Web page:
- Editor’s Note: This article is part of a weekly series on Kane County’s amazing history. Today’s article was written by Aurora Historical Society board member Mary Clark Ormond. All images are courtesy of the Aurora Historical Society.
Welcome to Thanksgiving dinner at the Tanner House, the elegant Victorian house at 304 Oak Ave. on Aurora’s historic west side. It was built in 1857 for William and Anna Tanner and their nine living children and today is operated as a house museum by the Aurora Historical Society.
Come in! For now, let’s just step past the riotously-ornamented Parlor. We can talk about that another time. It’s Thanksgiving, and we are going to the Dining Room.
Please take a seat at the table. But before you tuck in your napkin and raise your knife and fork in gleeful anticipation of turkey and trimmings, we need to talk.
The practice of setting aside time for giving reverent thanks to God is a multi-national one and predates the Victorian period by many generations. By the time the Tanner family moved from their farm near Tanner Road on the far west side into their city home, a day of thanksgiving had already been named a federal holiday by George Washington.
A few years into the future, in 1863, Abraham Lincoln would finalize the date with a far-ranging and eloquent proclamation that was pure Lincoln.
Sober and church-going, the Tanners were great admirers of President Lincoln. With or without the encouragement of their hero, this was a family that probably offered thanks at every meal and as guests in their home, we would, too.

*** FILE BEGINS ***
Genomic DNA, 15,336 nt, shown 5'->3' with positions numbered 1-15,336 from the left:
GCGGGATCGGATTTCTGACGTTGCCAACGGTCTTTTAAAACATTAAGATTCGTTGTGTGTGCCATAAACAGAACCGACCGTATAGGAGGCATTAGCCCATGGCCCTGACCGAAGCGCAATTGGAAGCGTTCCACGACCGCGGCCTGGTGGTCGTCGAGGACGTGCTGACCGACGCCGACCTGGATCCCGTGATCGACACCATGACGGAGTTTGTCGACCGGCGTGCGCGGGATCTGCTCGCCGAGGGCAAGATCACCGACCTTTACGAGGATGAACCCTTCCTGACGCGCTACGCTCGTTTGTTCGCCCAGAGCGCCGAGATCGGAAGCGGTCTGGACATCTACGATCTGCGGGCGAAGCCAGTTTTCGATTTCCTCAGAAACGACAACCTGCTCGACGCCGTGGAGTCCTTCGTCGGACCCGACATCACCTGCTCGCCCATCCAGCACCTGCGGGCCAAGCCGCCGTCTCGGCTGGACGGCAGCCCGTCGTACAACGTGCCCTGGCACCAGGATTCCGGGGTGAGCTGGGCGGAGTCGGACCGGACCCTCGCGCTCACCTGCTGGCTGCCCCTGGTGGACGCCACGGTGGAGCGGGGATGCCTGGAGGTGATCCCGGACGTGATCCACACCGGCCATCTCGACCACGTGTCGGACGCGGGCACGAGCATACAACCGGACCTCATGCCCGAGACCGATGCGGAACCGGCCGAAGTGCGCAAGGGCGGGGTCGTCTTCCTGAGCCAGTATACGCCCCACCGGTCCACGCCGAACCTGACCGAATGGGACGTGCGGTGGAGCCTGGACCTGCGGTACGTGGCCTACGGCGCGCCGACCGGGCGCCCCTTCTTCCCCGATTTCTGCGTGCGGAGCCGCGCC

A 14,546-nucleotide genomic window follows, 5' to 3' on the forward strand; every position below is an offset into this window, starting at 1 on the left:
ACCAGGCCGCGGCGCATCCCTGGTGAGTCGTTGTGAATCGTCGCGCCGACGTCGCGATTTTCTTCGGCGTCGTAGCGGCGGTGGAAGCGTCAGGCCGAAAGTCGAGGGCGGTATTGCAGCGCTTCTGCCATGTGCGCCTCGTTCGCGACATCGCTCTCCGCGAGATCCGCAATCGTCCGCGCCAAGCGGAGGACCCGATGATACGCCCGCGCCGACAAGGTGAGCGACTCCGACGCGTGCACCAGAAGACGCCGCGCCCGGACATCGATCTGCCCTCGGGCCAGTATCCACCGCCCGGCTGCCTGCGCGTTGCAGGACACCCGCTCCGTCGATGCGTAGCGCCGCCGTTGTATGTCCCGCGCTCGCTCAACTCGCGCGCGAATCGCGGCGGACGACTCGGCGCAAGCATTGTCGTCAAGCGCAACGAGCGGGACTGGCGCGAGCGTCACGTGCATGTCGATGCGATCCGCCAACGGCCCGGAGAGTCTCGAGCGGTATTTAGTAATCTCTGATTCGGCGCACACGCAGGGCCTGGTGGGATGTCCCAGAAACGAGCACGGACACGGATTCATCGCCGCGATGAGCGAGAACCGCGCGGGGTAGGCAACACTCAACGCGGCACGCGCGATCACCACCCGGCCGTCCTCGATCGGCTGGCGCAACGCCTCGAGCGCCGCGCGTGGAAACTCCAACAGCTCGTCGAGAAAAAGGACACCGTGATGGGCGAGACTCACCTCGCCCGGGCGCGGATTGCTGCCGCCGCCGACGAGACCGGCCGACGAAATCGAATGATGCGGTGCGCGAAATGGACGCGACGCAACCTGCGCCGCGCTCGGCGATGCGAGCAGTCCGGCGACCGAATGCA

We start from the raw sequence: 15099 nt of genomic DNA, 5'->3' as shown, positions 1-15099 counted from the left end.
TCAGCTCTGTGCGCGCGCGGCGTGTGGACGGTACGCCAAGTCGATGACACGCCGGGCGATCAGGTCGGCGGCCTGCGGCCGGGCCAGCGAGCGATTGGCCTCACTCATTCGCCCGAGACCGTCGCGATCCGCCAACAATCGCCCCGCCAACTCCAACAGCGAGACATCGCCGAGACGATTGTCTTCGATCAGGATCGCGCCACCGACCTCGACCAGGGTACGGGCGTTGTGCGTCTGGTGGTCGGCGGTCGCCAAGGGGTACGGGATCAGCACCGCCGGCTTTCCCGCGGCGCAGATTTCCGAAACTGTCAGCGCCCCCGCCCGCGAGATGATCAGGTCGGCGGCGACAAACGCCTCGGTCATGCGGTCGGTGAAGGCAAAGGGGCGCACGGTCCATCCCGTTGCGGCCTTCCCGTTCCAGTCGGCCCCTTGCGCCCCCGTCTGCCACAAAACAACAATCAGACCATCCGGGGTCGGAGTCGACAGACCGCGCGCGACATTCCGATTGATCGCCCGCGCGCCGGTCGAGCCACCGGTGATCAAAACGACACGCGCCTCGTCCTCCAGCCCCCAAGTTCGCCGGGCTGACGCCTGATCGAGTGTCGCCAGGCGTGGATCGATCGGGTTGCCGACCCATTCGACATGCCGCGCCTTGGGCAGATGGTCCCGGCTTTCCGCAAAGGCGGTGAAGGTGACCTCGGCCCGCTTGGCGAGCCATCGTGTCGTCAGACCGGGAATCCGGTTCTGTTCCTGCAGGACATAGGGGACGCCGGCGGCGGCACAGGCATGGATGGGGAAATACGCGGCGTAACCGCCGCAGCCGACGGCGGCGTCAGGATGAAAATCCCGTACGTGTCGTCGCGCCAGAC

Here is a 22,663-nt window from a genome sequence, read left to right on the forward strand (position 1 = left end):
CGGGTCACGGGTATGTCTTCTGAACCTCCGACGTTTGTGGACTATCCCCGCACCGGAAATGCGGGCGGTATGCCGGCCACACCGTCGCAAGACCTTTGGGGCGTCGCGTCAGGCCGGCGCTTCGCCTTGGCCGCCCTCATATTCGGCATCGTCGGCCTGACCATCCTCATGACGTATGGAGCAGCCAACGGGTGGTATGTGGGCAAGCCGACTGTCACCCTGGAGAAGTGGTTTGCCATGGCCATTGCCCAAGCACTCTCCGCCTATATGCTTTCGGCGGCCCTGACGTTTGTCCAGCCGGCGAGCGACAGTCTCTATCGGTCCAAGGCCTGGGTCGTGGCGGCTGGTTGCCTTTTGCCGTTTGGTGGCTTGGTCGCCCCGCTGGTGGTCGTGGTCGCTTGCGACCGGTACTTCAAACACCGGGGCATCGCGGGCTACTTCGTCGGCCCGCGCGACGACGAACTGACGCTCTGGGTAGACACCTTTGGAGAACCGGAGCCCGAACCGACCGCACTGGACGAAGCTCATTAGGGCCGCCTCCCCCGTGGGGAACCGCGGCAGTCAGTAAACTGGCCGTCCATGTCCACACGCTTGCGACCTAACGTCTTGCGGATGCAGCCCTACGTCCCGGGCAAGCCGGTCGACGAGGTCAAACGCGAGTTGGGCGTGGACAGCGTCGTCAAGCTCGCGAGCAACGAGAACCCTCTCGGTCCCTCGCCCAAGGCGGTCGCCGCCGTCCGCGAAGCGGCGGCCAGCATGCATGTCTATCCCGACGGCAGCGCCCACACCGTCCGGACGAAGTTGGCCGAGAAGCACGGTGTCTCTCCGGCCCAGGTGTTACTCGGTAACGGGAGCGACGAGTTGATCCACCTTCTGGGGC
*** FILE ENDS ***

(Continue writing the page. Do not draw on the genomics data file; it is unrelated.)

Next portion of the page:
But before you bow your head in anticipation of a prayer, fair warning — there is nothing cooking today on that fine wood-burning cookstove in the kitchen, so it is OK to look around the dining room, instead.
If your first impression is that the room is smallish and the table might not fit 11 people around it, you are not the first to notice. “How ever did they manage?” is a question we hear often. We have to look at Victorian lifestyles for an explanation of that.
At that time, the concept of the formal dining room was still developing in the United States. The grand homes of Europe had them, and along the east coast, so did wealthy Americans. But the trend toward dedicating precious space in a house as a place just for meals was still filtering down to the middle classes.
Although from all evidence the Tanners were sensitive to what was required in a fine home, they were not inclined to grandeur, and their dining room is modest.
With 11 family members and a compact room, the Tanners may very well have employed a common Victorian practice and eaten in shifts.
The table you are sitting at is not the real table used by the Tanners, nor is anything else except for the decorative dishes hung on the wall. The original furniture was dispersed to the family after the last two occupants, brother and sister Henry and Imogene, passed away in 1934.
(The house was given to the historical society in 1936.) Instead, what you see — the chairs, the china cabinet and the side table — are period-appropriate antiques purchased or donated so we could interpret family life in the late Victorian period.